Also, this week we improved on our teleportation targets, so that they can now have an animation (similar to the VR game “Land’s End”), and fire custom events when they are reached.

8 February 2017

Worked further in the Space Invader VR game. Made lots of tweaks and added  a wall with a graffiti on it that indicates the state of the game. This wall is really the UI – it shows instructions, number of enemies killed and game over text. To start a new game, simply shoot the wall! In VR, UI can be incorporated into a game as real-world elements and it feels quite natural.

7 February 2017

Started working on Space Invaders VR, one of the games that will be included in the course. This project is an attempt to bring this classic to VR. So far, I’ve completed the basic functionality and it’s already quite fun to play. There are more things I want to add such as small aliens that come from the spaceships and attack the player. Also, need to add kill count, game over and wining conditions. Will also add some more Blender models and maybe a Skybox. to make the scene look prettier

This project doesn’t include that many new elements that are not already part of previous experiences, so it will serve more as a consolidation project. This means, we can go a bit further when it comes to polishing it.


31 January 2017

Completed the implementation of basic teleportation targets that shine when the player looks at them, and allow to set a maximum distance for them to become visible. When “clicking” on them, the player is taken to their location.

These targets are created as prefabs that can be easily dropped into any Unity project, so we’ll be reusing them and extending them in the follow-up modules. More features that I plan to add to these elements are a more smooth movement for the player (currently the player literally teleports), and the ability to hook certain events to a specific teleport station (for example, when you reach a certain point, something happens in the game – door openings, lifts, etc)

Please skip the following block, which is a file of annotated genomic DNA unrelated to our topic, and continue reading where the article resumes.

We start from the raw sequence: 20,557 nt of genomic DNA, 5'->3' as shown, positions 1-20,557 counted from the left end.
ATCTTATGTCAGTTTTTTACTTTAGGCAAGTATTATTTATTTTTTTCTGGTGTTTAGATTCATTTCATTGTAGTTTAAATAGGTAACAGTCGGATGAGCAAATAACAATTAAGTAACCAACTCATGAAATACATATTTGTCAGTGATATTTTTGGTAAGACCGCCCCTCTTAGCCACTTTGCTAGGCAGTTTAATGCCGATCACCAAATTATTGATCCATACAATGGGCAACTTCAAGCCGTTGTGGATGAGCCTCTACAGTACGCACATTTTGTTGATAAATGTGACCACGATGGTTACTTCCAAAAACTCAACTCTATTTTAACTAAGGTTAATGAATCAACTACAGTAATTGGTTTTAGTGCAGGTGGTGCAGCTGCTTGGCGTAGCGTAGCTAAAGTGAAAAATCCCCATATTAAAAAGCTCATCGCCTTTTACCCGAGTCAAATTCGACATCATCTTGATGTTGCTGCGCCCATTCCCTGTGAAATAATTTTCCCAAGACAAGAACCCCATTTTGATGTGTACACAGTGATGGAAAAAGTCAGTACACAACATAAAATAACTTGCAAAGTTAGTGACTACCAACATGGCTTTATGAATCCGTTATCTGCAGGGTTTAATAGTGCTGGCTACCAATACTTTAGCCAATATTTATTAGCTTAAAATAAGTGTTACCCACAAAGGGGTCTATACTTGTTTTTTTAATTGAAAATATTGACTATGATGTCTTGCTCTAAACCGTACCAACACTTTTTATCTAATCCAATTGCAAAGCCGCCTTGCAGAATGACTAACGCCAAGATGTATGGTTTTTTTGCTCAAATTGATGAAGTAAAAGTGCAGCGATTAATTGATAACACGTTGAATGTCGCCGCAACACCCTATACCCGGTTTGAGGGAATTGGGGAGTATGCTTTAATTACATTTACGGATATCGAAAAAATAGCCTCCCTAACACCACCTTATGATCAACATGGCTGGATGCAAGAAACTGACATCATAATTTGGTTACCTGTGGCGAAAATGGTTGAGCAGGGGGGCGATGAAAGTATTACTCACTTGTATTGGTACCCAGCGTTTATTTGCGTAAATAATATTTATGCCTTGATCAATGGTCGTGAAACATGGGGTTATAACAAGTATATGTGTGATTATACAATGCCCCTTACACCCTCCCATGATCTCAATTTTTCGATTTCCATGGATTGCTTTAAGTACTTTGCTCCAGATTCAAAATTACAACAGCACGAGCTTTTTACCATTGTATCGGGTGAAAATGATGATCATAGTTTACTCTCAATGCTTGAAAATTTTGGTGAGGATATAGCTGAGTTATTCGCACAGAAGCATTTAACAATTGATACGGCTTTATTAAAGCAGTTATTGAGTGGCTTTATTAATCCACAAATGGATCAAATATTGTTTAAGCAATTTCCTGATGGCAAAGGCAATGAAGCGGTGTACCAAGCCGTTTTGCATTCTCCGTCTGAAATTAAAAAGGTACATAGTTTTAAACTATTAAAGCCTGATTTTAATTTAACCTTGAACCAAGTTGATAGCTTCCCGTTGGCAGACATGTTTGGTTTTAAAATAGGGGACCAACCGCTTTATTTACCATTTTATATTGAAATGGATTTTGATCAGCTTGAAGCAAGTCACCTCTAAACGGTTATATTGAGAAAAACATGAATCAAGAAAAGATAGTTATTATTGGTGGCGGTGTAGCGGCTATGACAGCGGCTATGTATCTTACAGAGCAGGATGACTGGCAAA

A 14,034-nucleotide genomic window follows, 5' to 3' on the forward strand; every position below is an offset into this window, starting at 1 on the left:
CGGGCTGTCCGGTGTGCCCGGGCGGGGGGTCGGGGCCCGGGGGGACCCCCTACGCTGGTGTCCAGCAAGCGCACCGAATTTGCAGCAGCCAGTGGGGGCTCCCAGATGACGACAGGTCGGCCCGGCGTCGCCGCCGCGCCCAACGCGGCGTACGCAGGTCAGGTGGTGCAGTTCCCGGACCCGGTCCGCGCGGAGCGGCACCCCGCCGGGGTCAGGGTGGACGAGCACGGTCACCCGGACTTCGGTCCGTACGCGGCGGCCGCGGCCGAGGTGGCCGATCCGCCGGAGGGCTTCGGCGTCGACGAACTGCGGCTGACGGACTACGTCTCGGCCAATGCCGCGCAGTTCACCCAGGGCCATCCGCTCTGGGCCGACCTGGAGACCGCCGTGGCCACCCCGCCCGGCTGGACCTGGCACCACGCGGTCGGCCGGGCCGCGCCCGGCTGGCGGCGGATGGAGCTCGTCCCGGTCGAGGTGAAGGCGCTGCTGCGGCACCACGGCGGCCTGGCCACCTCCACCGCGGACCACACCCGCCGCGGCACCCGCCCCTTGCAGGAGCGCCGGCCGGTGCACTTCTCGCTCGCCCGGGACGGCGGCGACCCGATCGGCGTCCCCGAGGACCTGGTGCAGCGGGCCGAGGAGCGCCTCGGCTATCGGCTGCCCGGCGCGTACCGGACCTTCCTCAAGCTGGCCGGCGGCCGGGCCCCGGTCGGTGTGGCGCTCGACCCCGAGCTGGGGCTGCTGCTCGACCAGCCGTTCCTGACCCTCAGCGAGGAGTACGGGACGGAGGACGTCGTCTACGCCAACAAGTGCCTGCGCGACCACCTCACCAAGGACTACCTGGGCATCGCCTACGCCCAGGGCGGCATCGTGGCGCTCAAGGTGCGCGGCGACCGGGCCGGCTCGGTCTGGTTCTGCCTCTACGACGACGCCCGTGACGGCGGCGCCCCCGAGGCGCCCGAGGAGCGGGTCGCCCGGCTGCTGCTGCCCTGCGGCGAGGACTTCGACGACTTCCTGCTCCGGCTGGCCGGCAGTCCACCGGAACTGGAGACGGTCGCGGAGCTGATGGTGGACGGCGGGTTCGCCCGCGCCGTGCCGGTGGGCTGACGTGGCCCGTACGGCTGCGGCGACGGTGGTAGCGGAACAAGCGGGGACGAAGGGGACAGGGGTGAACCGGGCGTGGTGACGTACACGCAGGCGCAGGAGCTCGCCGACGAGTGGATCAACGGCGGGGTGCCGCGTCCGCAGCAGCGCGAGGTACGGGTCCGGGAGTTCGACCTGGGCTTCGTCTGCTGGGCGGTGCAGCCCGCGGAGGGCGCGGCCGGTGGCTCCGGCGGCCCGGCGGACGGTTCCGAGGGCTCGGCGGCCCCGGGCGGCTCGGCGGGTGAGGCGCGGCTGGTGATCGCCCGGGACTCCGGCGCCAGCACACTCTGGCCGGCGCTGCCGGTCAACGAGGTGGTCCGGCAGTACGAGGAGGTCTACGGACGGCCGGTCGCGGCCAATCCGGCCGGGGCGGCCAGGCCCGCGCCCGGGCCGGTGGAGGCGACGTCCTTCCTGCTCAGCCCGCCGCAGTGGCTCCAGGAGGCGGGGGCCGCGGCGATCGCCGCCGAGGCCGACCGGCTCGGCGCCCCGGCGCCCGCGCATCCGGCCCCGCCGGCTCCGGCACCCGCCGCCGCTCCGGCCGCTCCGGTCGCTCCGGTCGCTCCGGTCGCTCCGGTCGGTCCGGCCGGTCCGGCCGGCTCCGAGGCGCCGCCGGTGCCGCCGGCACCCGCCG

Created a low-poly giant tree world in Blender to test-drive the teleportation targets. The floor is made semi-transparent. I also used light baking to gain efficiency, which will be covered in the course.


19 January 2017

This week we worked on the creation of two VR experiences. The first one was a very simple flying experience that takes place in a beautiful low-poly world:


This will be the first VR project that students will work on, and the main goal will be to build something simple they can run on their device. Also, students will learn to capture input from their headset (Gear VR, Cardboard, Oculus or HTC Vive).

The flying experience is actually the second project within the course. The first project is a 3D multi-level platformer which we’ll use to teach the basics of Unity and C#. Later in the course, I plan to make this game work on VR. That game is already ready since a couple of weeks ago (although not yet skinned – final look will be like Minecraft):


The second game that we worked on this week is a mosquito-killing VR game. In this game, you’ll be attacked by giant mosquitos which trust me, look really scary on VR! In this module we’ll introduce using a reticle to interact with objects in VR, as well as Unity particle effects and skyboxes.


The next project I’ll be working on will be a game similar to Land’s End, where I’ll illustrate how to use teleportation to fixed targets and collect items in VR.

Course Requirements

  • You need to have Unity installed (free version).
  • No prior programming or VR or 3D modeling experience is required. However, prior exposure to ANY programming language is strongly recommended.
  • Do I need a VR headset? In the course we'll be using Unity's native VR capabilities, which are being expanded significantly in the upcoming 5.6 version. Strictly speaking, you don't need a headset to take this course. However, it is highly recommended you get one if you are genuinely interested in developing for VR. The approach we'll take with most projects is build them in Unity without assuming any particular VR platform. Separate videos for each headset will then be provided with setup/code adjustment instructions. The following devices will be covered in the course:
    • Oculus Rift
    • HTC Vive
    • Samsung Gear VR
    • Google Daydream (will be added later in 2017. We are waiting for phones with Daydream + Tango to come out)
    • Google Cardboard (*)
    (*) Even though we'll cover this implementation, please be advised that Cardboard relies on the phone's accelerometer to detect head rotation (the rest of the headsets have their own in-built, low-latency accelerometers). In simpler words, VR experiences in the Cardboard will feel "laggy" and there might be performance issues.